MAKING A DANGEROUS ACTIVITY SAFER

MAKING A DANGEROUS ACTIVITY SAFER

Matt HealeyFriday,23 August 2013

The Snap:

The NFL has been focusing on player safety for a few years now. Or at least they have been publicly saying they are focused on player safety. One of the main aspects of the new focus has been fining players for helmet to helmet contact. But will that make the game safer?

The Download:

There is no question in my mind that playing in the NFL will result in a greater probability of long term brain injury. Repeatedly smashing your head into hard objects will do damage. I am not sure I need a lot of science to convince me of that. There is also no question in my mind that something should be done. So the rules have changed and hitting a player high will likely result in a penalty and possibly a fine. So the question is will this approach make the game any safer? Before talking to a longer-term football fan than myself, my brother, my position was “no — all you are doing is changing the injury from brain to knee.” Since you will get fined by the NFL if you hit high, players are going to go low which will result in more torn ACL/MCL/MML/etc. This behavior was on display in the recent Miami-Houston preseason game. In this game D.J. Swearinger hit Dustin Keller in the knees. It was a legal, clean hit. It also ended Keller’s season as he suffered a torn ACL, PCL and MCL. These things happen in football, but what makes this interesting is what Swearinger said afterward.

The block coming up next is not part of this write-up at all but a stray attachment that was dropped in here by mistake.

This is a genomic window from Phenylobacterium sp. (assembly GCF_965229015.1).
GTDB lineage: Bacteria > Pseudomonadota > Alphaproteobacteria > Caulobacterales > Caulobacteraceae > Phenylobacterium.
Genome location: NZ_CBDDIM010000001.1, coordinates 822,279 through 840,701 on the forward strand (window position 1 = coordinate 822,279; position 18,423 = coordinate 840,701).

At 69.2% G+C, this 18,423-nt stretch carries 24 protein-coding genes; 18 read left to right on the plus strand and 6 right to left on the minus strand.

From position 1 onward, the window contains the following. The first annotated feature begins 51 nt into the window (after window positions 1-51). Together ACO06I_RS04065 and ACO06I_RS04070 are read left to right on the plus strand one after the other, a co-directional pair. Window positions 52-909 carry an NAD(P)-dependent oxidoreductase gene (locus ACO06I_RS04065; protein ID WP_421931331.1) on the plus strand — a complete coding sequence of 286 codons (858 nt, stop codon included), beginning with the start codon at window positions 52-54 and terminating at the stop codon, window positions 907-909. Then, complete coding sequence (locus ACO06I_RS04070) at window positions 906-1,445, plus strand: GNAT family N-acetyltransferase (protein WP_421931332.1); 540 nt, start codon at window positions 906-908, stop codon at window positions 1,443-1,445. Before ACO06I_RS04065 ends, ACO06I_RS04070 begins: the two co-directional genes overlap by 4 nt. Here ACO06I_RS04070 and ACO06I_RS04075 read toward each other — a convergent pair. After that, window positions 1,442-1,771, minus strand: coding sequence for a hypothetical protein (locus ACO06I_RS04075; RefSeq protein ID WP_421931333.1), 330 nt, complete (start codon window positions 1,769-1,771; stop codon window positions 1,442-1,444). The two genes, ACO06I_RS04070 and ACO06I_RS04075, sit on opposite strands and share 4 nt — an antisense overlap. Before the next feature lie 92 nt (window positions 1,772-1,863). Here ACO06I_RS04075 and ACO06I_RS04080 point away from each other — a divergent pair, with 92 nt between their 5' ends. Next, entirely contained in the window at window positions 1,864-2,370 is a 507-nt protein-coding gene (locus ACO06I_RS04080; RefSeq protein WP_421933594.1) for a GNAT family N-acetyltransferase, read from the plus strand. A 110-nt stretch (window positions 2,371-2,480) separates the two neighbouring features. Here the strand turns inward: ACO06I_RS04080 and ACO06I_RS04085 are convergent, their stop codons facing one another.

“In this league you’ve got to go low. If you go high you’re going to get a fine.”

He went further discussing the league’s policy on hits:

“The rules say you can’t hit high so I went low. I’m sorry that happened. I would think you’d rather have more concussions than leg injuries. Leg injury, you can’t come back from that. A concussion, you be back in a couple of weeks.”

So the trend may be happening. Defensive players are going to re-train themselves to hit low to avoid fines. That will increase the number of knee injuries and potentially reduce the number of brain injuries. So I was right but also wrong, because as my brother pointed out, it is not a 1 for 1 shift. A brain injury is much worse than a knee injury, regardless of Swearinger’s opinion on the subject. Dustin Keller will still get paid his $4+ million this year. He will have surgery and may be back next year. The long term brain injuries are much more serious. Just ask Junior Seau’s family. So overall, this is a case of a few steps forward, more than two I think, and one step back.


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Hat Tips:

ESPN, The Phinsider, NFL.comImage Credit: Flickr



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